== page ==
FREEPORT, Maine (AP) — The first non-family member to lead L.L. Bean is planning to step down in 2016 after more than a decade as CEO, saying the Maine-based retailer is positioned for future growth.
Chris McCormick, president and CEO, told employees in a memo that he's giving early notice so there can be a smooth transition.
During his tenure, McCormick helped to transform the 102-year-old outdoors retailer from a catalog company into a multi-channel retailer that does most of its business online. He's also sped up the opening of retail stores, with 19 stores now in operation and plans to open three more this year.
The privately held firm is coming off its fourth year of consecutive growth.
"In this time together, we weathered the dramatic business impacts following the tragic events associated with 9/11. We also managed our way through, and even prospered (though with some sacrifices) during the deepest recession in more than half a century," he wrote. "The company has grown, is financially strong and debt free."
McCormick has been with L.L. Bean for 31 years, including 13 as president and CEO. He succeeded Leon Gorman, grandson of founder L.L. Bean. The current chairman is Bean's great-grandson Shawn Gorman.
McCormick said he was grateful that the family entrusted him with the company's operations.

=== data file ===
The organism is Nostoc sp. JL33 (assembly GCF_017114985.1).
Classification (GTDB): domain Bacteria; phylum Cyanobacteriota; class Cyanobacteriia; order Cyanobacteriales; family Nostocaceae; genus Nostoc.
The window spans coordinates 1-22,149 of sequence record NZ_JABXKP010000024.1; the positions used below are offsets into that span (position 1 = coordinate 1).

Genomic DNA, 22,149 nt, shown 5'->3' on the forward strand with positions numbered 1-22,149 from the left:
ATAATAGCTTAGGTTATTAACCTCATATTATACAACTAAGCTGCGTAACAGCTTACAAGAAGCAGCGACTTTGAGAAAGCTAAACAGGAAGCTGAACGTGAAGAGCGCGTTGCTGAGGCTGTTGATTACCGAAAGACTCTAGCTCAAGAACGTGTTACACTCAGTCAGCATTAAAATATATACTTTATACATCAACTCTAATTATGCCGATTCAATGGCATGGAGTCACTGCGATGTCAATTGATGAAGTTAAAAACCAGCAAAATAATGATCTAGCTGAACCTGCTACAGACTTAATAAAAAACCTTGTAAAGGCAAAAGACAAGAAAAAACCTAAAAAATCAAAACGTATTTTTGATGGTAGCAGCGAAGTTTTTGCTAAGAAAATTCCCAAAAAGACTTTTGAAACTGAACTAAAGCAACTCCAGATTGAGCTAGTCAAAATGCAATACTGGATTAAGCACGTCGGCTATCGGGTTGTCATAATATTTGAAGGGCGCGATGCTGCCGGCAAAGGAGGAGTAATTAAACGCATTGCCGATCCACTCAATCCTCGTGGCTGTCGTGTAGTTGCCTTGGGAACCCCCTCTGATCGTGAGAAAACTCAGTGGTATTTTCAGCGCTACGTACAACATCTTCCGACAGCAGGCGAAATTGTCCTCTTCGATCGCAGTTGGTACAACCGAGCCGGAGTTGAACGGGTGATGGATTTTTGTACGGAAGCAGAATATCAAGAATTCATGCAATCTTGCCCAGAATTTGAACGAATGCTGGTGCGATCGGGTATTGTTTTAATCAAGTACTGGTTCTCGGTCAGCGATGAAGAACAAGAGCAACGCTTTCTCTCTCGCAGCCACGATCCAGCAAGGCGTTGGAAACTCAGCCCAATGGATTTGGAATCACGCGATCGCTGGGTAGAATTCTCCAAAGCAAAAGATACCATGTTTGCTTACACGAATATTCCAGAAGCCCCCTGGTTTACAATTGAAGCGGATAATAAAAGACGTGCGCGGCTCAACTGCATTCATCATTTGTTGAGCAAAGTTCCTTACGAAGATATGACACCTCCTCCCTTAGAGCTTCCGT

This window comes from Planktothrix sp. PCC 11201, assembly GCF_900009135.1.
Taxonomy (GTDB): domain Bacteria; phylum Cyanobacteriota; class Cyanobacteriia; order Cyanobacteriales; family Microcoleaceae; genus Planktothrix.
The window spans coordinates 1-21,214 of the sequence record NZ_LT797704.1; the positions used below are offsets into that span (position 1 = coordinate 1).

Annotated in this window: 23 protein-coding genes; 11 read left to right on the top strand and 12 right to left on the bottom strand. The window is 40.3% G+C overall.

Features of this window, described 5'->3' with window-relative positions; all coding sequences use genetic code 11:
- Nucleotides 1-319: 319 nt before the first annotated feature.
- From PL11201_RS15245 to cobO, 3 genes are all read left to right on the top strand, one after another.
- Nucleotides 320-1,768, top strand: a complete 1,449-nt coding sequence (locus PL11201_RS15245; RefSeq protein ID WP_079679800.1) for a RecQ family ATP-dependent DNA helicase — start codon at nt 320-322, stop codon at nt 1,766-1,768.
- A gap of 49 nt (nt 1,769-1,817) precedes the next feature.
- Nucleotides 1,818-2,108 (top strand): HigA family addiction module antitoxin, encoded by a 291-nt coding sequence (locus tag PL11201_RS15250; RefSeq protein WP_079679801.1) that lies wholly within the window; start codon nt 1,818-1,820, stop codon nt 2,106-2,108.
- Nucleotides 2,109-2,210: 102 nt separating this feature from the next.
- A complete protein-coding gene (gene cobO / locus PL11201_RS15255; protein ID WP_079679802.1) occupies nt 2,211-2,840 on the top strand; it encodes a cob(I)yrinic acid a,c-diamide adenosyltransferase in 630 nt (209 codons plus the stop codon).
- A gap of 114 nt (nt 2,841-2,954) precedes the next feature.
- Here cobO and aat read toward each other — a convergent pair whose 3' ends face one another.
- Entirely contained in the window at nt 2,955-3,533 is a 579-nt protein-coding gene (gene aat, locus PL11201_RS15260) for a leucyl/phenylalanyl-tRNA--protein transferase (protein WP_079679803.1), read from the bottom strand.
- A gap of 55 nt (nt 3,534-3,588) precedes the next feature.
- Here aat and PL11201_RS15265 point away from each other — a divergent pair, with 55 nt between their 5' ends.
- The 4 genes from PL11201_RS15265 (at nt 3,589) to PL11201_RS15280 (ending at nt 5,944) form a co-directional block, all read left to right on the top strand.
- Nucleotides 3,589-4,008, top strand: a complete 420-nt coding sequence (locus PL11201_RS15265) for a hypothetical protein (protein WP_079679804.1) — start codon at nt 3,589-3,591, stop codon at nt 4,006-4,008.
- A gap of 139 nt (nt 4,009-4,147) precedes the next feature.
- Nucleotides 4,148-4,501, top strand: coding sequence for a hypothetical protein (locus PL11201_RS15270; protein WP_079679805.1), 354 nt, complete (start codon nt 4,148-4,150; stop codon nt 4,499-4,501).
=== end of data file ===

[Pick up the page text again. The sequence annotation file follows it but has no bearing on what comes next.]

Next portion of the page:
"It was certainly a daunting experience to fill those shoes," McCormick told The Associated Press, referring to Leon Gorman, who's credited with modernizing the company after L.L. Bean's death in 1967.
Shawn Gorman said the company will look at future business needs and long-term financial goals before zeroing in on someone.
The retailer will look for a successor from both inside and outside the company, but Gorman said his preference is to promote someone from within L.L. Bean who's familiar with company culture. It would be difficult to get an outsider acclimated within two years "to the Bean way of doing things," he said.
With more than $1.5 billion in sales last year, the company is poised for growth. It announced in March that it's pumping an additional $100 million into its website, retail expansion and business systems.
"Now it's time to go out and increase sales and grab market share," McCormick said. "I like to play offense. During the recession, you had to play defense ... to make sure you live to fight another day."
As for his own future, McCormick said he's not sure what he'll do next, but he doesn't intend to retire: "There are other markets out there. There are other people to meet," he said.
The company's recent fortunes have tracked closely with booming sales of the L.L. Bean hunting shoe. The company continues to add workers at a Maine production plant to keep up with demand.
June Strohmeyer, a Denver resident visiting the flagship store for the first time, said Monday that she appreciates L.L. Bean's timeless style, customer service and durability.
And she's willing to pay for it. "It is more expensive but I don't care. I don't like what I see at Macy's, the Gap, or Old Navy," the 62-year-old shopper said.
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